-- Plutarch fr. 191 Sandbach, reported by Philoponus, On Aristotle’s Meteorologica i.82
And Augustine:
In that air [at high altitudes] they say that clouds to not gather and no stormy weather exists. Indeed where there is no wind, as on the peak of Mount Olympus, which is said to rise above the area of this humid air, we are told, certain letters are regularly made in the dust and are a year later found whole and unmarred by those who climb that mountain for their solemn memorials.
Where Augustine’s Latin has ‘letters’ (litteras), Plutarch’s Greek has grammata, which can mean either ‘letters’ or ‘writings’. ‘Writings’ is the correct interpretation -- we’re not talking about letters scrawled into the ashes, like Augustine thought! -- and indeed the archaeological finds on Agios Antonios do include some inscriptions, including two dedications to ‘Olympian Zeus’.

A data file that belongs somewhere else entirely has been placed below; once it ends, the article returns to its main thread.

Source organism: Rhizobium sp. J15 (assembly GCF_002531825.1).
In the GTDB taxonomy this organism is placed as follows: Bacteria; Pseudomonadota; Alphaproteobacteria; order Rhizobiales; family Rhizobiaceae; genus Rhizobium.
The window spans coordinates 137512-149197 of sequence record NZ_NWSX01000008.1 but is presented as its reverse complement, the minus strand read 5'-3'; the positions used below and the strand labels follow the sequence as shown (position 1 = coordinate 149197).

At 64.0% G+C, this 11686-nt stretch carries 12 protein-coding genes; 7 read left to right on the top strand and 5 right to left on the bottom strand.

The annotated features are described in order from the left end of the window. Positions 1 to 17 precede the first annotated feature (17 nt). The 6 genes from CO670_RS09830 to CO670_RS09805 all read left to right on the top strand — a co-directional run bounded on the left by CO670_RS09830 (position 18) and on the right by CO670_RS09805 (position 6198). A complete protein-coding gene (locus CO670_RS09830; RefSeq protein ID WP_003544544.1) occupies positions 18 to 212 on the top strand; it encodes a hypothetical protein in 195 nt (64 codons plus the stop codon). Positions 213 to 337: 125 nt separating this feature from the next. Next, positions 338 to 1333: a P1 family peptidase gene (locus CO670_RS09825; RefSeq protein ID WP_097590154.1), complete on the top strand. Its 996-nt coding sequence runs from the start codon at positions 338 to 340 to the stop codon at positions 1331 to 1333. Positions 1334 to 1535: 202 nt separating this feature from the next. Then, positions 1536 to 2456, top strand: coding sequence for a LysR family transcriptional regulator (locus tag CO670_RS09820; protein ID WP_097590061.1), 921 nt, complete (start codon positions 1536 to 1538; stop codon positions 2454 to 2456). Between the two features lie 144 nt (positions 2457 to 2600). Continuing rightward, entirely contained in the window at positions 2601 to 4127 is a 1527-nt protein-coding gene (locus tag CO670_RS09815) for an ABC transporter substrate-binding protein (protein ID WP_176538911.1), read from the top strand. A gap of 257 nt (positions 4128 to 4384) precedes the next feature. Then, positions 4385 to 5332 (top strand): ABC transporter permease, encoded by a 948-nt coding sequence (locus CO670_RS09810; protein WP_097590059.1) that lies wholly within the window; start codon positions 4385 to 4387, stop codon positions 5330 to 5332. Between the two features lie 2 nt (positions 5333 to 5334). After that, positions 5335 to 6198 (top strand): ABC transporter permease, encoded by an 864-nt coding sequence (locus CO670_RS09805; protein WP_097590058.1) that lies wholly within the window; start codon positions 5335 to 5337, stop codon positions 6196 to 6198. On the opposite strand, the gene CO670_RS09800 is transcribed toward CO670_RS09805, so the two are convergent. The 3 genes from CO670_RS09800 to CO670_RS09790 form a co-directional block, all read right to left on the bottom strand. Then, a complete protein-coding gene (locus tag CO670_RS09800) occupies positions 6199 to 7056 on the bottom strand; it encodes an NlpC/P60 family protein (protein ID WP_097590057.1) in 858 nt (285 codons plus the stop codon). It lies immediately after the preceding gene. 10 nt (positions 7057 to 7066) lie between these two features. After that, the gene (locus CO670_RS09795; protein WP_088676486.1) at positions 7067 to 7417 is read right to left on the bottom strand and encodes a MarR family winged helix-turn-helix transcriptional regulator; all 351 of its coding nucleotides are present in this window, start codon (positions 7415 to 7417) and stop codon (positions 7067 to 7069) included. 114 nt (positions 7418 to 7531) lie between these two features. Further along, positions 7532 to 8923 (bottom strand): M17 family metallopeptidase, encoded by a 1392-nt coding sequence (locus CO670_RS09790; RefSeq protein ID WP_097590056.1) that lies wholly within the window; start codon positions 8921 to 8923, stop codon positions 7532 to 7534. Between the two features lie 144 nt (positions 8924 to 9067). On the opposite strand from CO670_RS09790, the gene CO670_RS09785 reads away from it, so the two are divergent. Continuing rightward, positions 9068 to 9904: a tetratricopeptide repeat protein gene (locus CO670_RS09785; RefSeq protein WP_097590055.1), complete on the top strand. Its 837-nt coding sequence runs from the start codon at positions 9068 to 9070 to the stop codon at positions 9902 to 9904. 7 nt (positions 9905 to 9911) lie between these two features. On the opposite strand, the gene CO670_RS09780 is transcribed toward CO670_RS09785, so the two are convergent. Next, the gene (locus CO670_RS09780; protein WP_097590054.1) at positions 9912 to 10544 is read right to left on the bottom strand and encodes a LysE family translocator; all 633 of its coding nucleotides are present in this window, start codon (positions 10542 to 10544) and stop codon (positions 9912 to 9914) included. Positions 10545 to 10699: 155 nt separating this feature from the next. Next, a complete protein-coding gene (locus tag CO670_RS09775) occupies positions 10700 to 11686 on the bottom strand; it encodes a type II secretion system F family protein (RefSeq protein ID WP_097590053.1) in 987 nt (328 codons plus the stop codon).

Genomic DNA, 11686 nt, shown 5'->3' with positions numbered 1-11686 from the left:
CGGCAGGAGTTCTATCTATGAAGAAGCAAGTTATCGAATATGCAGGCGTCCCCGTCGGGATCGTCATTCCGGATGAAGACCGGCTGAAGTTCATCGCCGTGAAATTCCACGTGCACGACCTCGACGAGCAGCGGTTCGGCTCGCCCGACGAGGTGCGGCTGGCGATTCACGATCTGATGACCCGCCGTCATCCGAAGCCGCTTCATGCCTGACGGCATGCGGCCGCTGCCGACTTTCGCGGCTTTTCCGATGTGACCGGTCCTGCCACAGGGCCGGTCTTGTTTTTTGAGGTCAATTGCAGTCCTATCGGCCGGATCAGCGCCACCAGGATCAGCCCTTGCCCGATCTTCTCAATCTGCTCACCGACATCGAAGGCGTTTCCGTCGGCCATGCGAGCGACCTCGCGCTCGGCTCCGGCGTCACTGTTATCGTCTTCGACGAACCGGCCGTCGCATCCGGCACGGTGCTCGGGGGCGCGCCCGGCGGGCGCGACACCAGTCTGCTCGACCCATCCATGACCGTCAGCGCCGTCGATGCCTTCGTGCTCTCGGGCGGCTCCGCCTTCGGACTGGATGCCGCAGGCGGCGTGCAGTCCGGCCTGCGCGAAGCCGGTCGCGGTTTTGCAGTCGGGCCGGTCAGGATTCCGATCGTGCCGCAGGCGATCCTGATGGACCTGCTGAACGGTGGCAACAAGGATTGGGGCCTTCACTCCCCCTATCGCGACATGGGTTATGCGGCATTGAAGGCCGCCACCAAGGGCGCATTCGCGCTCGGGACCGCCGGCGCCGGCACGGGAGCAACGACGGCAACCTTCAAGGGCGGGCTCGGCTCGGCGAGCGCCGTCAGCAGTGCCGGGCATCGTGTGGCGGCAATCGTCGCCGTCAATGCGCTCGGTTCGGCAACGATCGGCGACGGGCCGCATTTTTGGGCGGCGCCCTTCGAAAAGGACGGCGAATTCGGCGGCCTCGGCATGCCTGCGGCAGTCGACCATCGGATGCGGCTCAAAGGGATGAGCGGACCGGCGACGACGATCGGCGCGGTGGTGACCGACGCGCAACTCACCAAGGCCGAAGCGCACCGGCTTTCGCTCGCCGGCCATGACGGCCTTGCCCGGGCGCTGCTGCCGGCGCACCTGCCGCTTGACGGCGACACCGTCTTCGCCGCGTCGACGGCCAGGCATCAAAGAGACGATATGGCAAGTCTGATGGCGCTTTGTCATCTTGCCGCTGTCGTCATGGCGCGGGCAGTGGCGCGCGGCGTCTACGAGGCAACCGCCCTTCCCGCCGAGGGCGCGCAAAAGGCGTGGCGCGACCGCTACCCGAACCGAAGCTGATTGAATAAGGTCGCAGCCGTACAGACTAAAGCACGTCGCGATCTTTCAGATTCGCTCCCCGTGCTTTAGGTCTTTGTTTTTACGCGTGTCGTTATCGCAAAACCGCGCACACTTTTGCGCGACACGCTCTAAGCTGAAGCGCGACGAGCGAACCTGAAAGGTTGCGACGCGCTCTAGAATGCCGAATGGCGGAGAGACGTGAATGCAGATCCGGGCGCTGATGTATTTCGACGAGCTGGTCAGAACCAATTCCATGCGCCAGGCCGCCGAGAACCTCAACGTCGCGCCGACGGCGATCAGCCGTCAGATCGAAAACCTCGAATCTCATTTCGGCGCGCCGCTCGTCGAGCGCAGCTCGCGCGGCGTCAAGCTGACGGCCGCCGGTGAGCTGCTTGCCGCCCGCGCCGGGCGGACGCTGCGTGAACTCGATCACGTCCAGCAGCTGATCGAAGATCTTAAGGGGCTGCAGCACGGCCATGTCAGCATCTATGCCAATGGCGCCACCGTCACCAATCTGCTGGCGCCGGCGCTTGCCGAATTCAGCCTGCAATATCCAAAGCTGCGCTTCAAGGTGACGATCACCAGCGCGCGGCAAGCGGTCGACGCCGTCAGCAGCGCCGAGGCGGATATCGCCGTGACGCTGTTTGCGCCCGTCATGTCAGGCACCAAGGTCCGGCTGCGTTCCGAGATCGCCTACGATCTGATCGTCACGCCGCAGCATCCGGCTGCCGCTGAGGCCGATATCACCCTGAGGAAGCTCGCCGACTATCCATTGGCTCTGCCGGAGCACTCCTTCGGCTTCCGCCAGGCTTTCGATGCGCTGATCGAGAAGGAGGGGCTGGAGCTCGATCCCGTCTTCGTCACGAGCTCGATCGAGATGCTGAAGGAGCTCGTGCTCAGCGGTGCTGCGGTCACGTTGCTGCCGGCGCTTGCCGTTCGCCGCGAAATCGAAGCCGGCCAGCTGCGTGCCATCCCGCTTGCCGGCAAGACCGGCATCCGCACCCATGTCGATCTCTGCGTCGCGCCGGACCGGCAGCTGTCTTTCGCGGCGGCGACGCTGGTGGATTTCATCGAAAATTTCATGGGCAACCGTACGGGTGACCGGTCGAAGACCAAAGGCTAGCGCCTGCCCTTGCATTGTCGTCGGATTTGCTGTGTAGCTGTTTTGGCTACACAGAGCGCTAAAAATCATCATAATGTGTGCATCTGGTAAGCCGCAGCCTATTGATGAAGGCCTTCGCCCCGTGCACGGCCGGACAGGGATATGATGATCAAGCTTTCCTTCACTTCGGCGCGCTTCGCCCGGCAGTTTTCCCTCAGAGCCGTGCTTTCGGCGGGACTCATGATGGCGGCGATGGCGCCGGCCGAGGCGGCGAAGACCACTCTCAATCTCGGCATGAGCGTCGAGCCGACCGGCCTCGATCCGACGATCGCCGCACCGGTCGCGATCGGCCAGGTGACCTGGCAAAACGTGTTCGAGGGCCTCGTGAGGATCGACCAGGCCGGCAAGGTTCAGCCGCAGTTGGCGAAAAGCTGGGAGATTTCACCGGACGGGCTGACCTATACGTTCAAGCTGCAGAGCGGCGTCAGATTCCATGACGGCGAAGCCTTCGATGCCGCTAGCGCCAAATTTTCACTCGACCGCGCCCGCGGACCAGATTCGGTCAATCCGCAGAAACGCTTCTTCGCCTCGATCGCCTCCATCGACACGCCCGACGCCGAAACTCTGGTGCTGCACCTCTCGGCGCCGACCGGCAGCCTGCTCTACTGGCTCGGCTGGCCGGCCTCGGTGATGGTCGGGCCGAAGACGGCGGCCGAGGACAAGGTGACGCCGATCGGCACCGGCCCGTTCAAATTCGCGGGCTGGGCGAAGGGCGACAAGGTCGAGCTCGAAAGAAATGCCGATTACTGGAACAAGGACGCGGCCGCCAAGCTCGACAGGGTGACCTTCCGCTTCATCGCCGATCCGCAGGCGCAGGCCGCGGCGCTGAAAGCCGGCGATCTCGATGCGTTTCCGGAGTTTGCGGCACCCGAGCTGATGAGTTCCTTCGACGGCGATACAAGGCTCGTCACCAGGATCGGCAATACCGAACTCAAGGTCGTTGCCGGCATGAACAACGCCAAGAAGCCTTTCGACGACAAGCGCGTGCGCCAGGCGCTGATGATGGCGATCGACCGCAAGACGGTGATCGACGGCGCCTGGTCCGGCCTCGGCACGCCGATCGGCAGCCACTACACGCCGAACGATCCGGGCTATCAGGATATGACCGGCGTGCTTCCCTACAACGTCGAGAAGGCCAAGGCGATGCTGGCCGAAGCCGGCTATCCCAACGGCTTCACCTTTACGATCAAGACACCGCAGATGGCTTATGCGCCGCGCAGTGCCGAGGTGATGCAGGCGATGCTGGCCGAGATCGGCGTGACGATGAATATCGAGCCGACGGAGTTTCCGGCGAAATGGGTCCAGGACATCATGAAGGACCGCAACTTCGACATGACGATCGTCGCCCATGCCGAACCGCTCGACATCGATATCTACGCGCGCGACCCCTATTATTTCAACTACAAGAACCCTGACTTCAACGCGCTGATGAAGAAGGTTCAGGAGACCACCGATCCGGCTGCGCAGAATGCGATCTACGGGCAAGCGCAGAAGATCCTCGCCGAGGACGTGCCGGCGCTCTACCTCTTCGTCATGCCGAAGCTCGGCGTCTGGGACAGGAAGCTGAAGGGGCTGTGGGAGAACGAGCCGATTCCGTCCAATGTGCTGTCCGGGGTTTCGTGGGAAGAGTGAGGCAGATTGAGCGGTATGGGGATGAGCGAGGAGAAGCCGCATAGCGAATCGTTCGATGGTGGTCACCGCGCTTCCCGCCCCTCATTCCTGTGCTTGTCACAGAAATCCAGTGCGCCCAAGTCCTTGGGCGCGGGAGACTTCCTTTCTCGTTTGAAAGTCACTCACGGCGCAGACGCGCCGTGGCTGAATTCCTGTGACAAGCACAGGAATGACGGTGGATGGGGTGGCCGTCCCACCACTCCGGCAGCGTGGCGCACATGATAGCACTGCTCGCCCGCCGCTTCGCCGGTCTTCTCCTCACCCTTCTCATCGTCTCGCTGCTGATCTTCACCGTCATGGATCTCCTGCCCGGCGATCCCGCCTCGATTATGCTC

The distinction Augustine is making between different types of air is a standard feature of ancient cosmology. As sea level is thick, humid aēr; higher up is the clear, fiery aithēr. (These are the Greek terms.) These were regarded as distinct layers or spheres surrounding the earth, with the fieriest layer of aithēr in the neighbourhood of heavenly bodies like the sun. Augustine mentions in a few other places that rain doesn’t fall on the summit of Olympus, and in one place he attributes it to ‘one of the pagan poets’. The setting on Olympus, and Augustine’s misunderstanding of grammata, both suggest that the story originates in a Greek source. The most likely ‘pagan poet’ is Homer, Odyssey 6.41-46, which reports that Olympus
is not shaken by winds, nor ever wet by rain,
and snow does not come near, but pure cloudless aithrē (= aithēr)
is spread out, and a white brightness plays on it.
The story is fairly likely to have come to Plutarch and Augustine from a commentary on Homer: maybe the 1st century BCE scholar Didymus.